- § 382.101
- § 382.103
- § 382.105
- § 382.107
- § 382.109
Preemption of State and local laws.
- § 382.111
Other requirements imposed by employers.
- § 382.113
Requirement for notice.
- § 382.115
Starting date for testing programs.
- § 382.117
Public interest exclusion.
- § 382.119
Stand-down waiver provision.
- § 382.121
Employee admission of alcohol and controlled substances use.
- § 382.201
- § 382.205
- § 382.207
- § 382.209
Use following an accident.
- § 382.211
Refusal to submit to a required alcohol or controlled substances test.
- § 382.213
Controlled substance use.
- § 382.215
Controlled substances testing.
- § 382.301
- § 382.303
- § 382.305
- § 382.307
Reasonable suspicion testing.
- § 382.309
- § 382.311
- § 382.401
Retention of records.
- § 382.403
Reporting of results in a management information system.
- § 382.405
Access to facilities and records.
- § 382.407
Medical review officer notifications to the employer.
- § 382.409
Medical review officer record retention for controlled substances.
- § 382.411
- § 382.413
Inquiries for alcohol and controlled substances information from previous employers.
- § 382.501
Removal from safety-sensitive function.
- § 382.503
Required evaluation and testing.
- § 382.505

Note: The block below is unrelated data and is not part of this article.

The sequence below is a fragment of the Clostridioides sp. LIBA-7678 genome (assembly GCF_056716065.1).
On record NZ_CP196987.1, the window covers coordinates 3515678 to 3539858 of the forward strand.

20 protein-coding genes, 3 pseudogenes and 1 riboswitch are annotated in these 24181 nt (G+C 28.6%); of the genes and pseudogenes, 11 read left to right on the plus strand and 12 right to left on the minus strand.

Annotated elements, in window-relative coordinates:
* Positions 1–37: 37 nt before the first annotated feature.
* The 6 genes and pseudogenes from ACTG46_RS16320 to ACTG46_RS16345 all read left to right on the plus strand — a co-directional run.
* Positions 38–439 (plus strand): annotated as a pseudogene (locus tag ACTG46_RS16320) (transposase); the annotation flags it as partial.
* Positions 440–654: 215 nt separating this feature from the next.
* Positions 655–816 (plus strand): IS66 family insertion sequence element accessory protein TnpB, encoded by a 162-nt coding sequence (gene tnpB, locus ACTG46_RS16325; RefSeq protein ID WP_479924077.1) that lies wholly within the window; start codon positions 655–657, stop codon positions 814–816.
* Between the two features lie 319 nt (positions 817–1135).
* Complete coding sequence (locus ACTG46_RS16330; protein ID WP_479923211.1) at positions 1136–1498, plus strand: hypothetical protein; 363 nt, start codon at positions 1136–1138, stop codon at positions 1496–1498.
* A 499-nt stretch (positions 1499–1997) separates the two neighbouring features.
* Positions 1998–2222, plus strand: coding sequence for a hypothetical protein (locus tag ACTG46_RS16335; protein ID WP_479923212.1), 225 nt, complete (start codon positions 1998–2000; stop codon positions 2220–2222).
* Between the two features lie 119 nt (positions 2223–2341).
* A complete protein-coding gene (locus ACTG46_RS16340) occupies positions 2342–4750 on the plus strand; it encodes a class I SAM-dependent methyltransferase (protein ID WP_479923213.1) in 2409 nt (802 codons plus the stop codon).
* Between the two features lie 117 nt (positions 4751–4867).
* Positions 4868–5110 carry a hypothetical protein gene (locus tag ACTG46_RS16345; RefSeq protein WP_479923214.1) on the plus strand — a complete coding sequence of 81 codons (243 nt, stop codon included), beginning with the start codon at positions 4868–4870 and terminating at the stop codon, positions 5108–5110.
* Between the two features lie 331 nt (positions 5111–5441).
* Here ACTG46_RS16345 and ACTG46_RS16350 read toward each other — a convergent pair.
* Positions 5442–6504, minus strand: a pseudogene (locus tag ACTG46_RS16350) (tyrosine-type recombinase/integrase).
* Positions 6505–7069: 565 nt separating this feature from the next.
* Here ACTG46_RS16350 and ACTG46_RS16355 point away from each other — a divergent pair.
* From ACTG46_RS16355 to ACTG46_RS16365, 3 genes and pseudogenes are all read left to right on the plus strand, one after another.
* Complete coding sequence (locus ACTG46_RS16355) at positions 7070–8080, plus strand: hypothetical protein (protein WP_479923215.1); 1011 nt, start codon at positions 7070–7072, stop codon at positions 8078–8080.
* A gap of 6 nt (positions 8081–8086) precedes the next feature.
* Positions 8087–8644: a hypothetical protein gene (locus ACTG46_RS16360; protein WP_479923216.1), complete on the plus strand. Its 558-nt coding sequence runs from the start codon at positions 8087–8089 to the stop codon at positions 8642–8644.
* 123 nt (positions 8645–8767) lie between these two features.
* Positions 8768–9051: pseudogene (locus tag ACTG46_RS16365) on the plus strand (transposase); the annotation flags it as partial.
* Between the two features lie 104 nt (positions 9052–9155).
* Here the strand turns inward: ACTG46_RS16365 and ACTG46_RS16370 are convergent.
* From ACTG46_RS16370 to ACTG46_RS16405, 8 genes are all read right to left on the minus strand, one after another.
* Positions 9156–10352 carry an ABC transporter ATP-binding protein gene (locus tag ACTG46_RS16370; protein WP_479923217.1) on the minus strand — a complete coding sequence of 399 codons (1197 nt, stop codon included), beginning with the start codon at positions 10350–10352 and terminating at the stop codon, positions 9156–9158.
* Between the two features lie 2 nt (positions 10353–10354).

Other alcohol-related conduct.
- § 382.507
- § 382.601
Employer obligation to promulgate a policy on the misuse of alcohol and use of controlled substances.
- § 382.603
Training for supervisors.
- § 382.605
Referral, evaluation, and treatment.
CONTROLLED SUBSTANCES AND ALCOHOL USE AND TESTING
Question 1: May a reasonable suspicion alcohol test be based upon any information or observations of alcohol use or possession, other than a supervisor’s actual knowledge?
Guidance: No. Information conveyed by third parties of a driver’s alcohol use may not be the only determining factor used to conduct a reasonable suspicion test. A reasonable suspicion test may only be conducted when a trained supervisor has observed specific, contemporaneous, articulable appearance, speech, body odor, or behavior indicators of alcohol use.